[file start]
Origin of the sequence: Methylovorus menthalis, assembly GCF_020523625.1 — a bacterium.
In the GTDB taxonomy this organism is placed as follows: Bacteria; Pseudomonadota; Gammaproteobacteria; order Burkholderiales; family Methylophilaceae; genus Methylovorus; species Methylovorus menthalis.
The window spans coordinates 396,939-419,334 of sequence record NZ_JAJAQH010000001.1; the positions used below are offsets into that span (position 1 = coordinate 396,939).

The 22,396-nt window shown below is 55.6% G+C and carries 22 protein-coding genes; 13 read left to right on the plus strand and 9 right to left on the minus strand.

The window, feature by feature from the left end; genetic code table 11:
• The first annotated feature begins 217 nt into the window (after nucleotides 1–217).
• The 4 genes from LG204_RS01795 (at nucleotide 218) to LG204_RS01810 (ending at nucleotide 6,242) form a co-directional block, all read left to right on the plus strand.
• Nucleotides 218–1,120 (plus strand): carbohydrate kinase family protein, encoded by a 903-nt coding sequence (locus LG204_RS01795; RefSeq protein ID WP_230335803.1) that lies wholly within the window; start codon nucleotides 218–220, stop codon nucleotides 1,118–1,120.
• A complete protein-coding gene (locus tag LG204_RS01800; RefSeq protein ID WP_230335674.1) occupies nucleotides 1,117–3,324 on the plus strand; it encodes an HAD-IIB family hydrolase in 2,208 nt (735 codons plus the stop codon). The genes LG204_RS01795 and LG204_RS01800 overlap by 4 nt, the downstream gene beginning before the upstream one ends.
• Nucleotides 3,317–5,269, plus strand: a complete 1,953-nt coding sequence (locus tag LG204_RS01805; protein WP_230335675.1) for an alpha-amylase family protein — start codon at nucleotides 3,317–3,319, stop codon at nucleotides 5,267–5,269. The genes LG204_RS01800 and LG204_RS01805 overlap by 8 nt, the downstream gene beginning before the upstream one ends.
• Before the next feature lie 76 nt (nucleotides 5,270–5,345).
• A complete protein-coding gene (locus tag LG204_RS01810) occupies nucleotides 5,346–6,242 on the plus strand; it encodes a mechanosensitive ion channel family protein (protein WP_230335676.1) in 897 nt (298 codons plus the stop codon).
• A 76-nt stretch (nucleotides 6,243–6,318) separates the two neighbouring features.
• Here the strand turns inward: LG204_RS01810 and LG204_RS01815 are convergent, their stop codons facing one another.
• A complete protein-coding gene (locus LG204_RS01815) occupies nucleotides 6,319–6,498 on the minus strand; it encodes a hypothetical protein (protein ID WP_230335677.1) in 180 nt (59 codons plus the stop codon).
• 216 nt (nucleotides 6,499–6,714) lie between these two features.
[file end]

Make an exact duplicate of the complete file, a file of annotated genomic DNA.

Origin of the sequence: Methylovorus menthalis, assembly GCF_020523625.1 — a bacterium.
In the GTDB taxonomy this organism is placed as follows: Bacteria; Pseudomonadota; Gammaproteobacteria; order Burkholderiales; family Methylophilaceae; genus Methylovorus; species Methylovorus menthalis.
The window spans coordinates 396,939-419,334 of sequence record NZ_JAJAQH010000001.1; the positions used below are offsets into that span (position 1 = coordinate 396,939).

The 22,396-nt window shown below is 55.6% G+C and carries 22 protein-coding genes; 13 read left to right on the plus strand and 9 right to left on the minus strand.

The window, feature by feature from the left end; genetic code table 11:
• The first annotated feature begins 217 nt into the window (after nucleotides 1–217).
• The 4 genes from LG204_RS01795 (at nucleotide 218) to LG204_RS01810 (ending at nucleotide 6,242) form a co-directional block, all read left to right on the plus strand.
• Nucleotides 218–1,120 (plus strand): carbohydrate kinase family protein, encoded by a 903-nt coding sequence (locus LG204_RS01795; RefSeq protein ID WP_230335803.1) that lies wholly within the window; start codon nucleotides 218–220, stop codon nucleotides 1,118–1,120.
• A complete protein-coding gene (locus tag LG204_RS01800; RefSeq protein ID WP_230335674.1) occupies nucleotides 1,117–3,324 on the plus strand; it encodes an HAD-IIB family hydrolase in 2,208 nt (735 codons plus the stop codon). The genes LG204_RS01795 and LG204_RS01800 overlap by 4 nt, the downstream gene beginning before the upstream one ends.
• Nucleotides 3,317–5,269, plus strand: a complete 1,953-nt coding sequence (locus tag LG204_RS01805; protein WP_230335675.1) for an alpha-amylase family protein — start codon at nucleotides 3,317–3,319, stop codon at nucleotides 5,267–5,269. The genes LG204_RS01800 and LG204_RS01805 overlap by 8 nt, the downstream gene beginning before the upstream one ends.
• Before the next feature lie 76 nt (nucleotides 5,270–5,345).
• A complete protein-coding gene (locus tag LG204_RS01810) occupies nucleotides 5,346–6,242 on the plus strand; it encodes a mechanosensitive ion channel family protein (protein WP_230335676.1) in 897 nt (298 codons plus the stop codon).
• A 76-nt stretch (nucleotides 6,243–6,318) separates the two neighbouring features.
• Here the strand turns inward: LG204_RS01810 and LG204_RS01815 are convergent, their stop codons facing one another.
• A complete protein-coding gene (locus LG204_RS01815) occupies nucleotides 6,319–6,498 on the minus strand; it encodes a hypothetical protein (protein ID WP_230335677.1) in 180 nt (59 codons plus the stop codon).
• 216 nt (nucleotides 6,499–6,714) lie between these two features.